Henna has existed for many centuries, and is rooted in numerous cultures and traditions. Henna (also known as ‘Mehndi’) has continuously evolved, and is now celebrated in weddings, bachelor/bachelorette parties, baby showers, and on and on.
Its early documentation has yet to let us know where it’s originally derived from, but it’s believed that in some humid countries, people would mix some henna powder with water and rub it over their skin for its cooling effects on the body as a way to fight the hot climate. It was then discovered that this technique stained the skin, thus a new art craft was born.
There’s a wide misconception that henna comes in many variations and colors. This could not be further from the truth. Henna is ONLY brown in color and will only ever be brown.
So first thing’s first – there is no such thing as ‘black henna’ and any henna artist that tells you otherwise is either ripping you off or just doesn’t know any better. No natural henna is ever black, FULL STOP! Black henna is an artificially produced henna paste and is ILLEGAL in most countries. Its dangers are due to the fact that it has been chemically made, containing artificial dye called para-phenylendiamine (or PPD for short). This synthetic coal tar dye can cause bad skin reactions – to say the least. Sure, black henna is a more popular trend, since it’s seen as a darker contrast, but unless you’re one of a lucky few, you might be spending a few of your days in the hospital.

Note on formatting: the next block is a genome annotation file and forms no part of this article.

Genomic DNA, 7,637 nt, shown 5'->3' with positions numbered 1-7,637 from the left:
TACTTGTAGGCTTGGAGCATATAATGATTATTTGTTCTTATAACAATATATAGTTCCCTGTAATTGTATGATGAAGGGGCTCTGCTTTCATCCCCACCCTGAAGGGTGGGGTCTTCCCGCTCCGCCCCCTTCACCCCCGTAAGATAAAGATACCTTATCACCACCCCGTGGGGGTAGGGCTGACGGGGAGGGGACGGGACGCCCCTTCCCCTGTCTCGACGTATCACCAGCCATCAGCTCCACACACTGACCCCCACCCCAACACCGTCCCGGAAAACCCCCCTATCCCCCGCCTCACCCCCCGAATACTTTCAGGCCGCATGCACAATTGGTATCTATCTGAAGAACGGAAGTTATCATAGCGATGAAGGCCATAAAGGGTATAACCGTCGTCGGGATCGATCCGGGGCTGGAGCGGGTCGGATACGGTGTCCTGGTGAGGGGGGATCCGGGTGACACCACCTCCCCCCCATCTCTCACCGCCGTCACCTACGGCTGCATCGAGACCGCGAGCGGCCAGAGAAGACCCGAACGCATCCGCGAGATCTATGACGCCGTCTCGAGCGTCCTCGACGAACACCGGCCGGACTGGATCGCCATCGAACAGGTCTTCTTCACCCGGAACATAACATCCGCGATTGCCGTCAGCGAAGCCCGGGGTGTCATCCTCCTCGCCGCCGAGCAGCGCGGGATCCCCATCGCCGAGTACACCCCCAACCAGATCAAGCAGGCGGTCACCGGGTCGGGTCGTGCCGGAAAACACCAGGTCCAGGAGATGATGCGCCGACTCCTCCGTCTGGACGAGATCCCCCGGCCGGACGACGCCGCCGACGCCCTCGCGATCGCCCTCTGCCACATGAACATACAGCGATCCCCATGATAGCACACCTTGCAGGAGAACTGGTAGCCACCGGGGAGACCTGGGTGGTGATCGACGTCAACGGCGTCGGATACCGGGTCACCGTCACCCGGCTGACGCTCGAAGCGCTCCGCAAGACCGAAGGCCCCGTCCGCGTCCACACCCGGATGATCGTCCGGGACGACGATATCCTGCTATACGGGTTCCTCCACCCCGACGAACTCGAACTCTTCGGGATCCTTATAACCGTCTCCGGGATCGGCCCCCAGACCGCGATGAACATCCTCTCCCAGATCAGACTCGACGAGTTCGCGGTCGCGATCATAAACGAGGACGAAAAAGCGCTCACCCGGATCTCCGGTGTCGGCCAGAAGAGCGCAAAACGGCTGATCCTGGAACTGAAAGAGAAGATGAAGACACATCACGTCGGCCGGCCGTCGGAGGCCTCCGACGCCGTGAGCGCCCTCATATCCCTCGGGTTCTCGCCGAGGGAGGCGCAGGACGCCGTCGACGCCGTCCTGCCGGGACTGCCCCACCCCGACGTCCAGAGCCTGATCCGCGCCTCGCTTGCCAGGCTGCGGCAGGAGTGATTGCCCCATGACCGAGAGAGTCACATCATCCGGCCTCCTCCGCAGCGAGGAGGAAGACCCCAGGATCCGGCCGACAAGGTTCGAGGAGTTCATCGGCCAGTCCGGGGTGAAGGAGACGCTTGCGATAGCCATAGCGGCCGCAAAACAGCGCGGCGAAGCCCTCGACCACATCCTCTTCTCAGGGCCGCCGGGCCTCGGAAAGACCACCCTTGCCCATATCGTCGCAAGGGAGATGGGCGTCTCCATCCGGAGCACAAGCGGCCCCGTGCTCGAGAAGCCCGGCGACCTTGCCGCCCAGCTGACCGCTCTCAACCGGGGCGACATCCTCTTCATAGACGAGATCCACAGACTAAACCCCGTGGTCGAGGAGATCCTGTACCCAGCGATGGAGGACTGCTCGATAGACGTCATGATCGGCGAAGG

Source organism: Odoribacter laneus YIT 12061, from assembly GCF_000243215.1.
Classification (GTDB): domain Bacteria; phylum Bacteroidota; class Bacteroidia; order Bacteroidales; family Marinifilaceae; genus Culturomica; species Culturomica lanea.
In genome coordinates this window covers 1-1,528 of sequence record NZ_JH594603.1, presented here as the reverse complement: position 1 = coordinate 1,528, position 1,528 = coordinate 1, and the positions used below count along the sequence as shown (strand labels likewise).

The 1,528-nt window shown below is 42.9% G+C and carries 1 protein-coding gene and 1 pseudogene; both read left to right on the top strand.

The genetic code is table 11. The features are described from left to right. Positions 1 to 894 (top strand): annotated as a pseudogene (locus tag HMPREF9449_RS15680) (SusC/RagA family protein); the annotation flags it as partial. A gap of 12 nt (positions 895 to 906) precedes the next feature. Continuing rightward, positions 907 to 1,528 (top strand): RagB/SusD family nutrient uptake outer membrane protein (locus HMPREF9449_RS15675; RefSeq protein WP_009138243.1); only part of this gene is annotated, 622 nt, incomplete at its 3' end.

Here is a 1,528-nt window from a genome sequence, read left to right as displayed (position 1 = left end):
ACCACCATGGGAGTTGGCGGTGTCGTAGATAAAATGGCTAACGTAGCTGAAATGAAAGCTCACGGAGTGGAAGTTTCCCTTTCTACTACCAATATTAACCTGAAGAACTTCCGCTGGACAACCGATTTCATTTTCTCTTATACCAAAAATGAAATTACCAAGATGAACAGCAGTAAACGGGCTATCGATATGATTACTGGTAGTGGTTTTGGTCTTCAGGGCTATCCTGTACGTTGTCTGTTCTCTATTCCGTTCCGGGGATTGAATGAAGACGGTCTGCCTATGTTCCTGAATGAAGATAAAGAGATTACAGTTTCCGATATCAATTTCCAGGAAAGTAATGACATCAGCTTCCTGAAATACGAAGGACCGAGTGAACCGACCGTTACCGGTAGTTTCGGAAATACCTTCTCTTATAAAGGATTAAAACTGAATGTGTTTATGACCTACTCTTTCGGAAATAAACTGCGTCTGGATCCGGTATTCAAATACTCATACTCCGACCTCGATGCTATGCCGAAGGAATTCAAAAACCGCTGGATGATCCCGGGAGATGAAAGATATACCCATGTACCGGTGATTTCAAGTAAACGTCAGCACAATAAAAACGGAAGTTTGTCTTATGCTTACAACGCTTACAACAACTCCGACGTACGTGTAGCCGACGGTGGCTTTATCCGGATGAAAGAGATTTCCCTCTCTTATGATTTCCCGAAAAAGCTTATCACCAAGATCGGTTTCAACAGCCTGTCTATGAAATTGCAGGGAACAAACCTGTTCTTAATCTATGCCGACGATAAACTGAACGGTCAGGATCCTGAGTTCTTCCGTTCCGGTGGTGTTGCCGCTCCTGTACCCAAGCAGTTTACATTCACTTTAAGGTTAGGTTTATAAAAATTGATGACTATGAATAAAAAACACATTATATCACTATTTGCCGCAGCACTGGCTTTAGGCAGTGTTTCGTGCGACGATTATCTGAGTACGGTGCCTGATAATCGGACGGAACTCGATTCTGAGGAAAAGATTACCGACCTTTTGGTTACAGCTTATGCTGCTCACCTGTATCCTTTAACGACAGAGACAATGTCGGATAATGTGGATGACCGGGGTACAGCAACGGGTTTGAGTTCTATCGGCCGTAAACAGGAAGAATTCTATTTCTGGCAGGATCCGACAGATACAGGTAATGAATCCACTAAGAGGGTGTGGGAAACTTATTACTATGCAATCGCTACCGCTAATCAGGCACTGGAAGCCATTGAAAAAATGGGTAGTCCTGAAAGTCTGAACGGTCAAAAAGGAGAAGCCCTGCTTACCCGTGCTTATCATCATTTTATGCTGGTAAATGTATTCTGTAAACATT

Natural organic henna is green in powder and reddish brown in application. If your henna artist cannot name every single ingredient in their henna paste, this is a cause of alarm. RED FLAG! RUN AWAY!
A good henna artist usually mixes their henna paste themselves, as opposed to purchasing it in bulk from God knows where. If you want to make sure your artist isn’t lying about whether or not they mixed their own henna, ask them how they store it. Unless their answer is a freezer, you better turn the other way and SAVE YOURSELF.
There are 3 stages of how a natural henna stain progresses:
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